Background: Recent reports indicate that the sentinel node, defined as the first regional lymph node to receive lymphatic fluid from the breast, accurately represents the metastatic status of the primary breast cancer. However, routine single section examination of the regional nodes, including the sentinel node, underestimates the true incidence of metastases. The goal of this study is to determine whether multiple sectioning of sentinel nodes will detect occult metastases in operable breast cancer.
Methods: Nineteen patients with invasive breast cancers were injected with technetium-99m sulfur colloid solution around the tumor or at the biopsy site before lumpectomy and axillary lymph node dissection (ALND) or mastectomy. The labeled sentinel lymph nodes (SLND) were bivalved, and a central section was taken for hematoxylin and eosin (H & E) examination. The sentinel nodes of 13 patients, which were reported to be negative for metastases, were serially sectioned at 0.5-mm intervals and stained with H & E and a cytokeratin stain, CAM 5.2.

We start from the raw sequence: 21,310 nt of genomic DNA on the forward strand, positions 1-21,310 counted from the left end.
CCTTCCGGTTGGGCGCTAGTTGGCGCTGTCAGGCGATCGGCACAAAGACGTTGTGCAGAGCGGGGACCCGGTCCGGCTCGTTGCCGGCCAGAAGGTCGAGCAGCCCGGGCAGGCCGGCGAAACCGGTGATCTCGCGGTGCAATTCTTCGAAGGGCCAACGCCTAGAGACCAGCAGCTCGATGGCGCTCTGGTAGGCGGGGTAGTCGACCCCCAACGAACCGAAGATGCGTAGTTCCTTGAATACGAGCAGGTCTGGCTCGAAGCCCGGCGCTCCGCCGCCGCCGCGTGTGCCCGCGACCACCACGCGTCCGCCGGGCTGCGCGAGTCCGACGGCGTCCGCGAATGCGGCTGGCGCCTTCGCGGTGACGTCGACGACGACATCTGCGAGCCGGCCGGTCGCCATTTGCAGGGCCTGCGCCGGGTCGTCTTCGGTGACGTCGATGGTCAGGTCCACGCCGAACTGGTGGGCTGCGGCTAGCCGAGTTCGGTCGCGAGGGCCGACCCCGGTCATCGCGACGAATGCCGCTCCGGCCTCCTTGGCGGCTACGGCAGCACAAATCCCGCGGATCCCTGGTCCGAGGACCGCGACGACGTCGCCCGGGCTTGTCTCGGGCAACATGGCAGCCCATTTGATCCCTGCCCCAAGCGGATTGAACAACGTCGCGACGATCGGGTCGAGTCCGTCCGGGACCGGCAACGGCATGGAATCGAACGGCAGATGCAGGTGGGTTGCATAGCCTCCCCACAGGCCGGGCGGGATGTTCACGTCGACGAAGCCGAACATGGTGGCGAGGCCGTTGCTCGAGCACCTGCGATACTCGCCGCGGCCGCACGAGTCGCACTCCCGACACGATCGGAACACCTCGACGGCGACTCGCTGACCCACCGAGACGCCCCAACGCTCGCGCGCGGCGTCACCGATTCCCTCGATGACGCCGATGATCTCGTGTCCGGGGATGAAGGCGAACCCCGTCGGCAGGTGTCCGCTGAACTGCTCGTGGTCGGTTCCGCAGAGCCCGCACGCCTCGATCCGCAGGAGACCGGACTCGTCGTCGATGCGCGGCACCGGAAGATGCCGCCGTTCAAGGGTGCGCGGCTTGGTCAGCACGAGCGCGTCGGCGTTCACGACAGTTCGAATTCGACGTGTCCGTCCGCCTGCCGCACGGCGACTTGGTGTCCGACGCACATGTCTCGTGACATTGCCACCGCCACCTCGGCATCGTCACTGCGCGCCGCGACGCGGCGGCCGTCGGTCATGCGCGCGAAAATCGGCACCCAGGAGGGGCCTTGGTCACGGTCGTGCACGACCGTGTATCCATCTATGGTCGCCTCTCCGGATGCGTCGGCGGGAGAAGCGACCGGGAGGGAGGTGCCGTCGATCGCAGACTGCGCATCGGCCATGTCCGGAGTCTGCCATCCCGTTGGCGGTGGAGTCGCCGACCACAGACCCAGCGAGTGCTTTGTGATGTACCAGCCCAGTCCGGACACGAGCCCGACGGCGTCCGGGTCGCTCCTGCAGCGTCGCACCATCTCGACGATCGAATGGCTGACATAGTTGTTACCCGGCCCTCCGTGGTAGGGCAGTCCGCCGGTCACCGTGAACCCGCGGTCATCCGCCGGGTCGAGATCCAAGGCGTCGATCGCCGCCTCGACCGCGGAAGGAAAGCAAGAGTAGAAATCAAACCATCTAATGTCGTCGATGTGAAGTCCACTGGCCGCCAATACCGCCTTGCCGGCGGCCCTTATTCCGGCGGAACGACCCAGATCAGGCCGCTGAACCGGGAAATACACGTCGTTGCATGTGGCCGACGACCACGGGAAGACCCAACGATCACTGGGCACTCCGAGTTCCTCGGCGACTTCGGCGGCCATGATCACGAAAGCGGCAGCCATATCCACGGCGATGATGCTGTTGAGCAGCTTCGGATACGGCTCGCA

Results: In the 13 node-negative patients, occult metastases were found in the sentinel nodes of 3 patients (23%). Two were seen on H & E and one by cytokeratin stain. The mean numbers of SLND and ALND in this series were 2.6 and 12.5, respectively, and the average number of sections for the two groups was 14 and 1, respectively.
Conclusion: Multiple sectioning of the sentinel node or nodes detects occult metastases and changes the staging of breast cancer.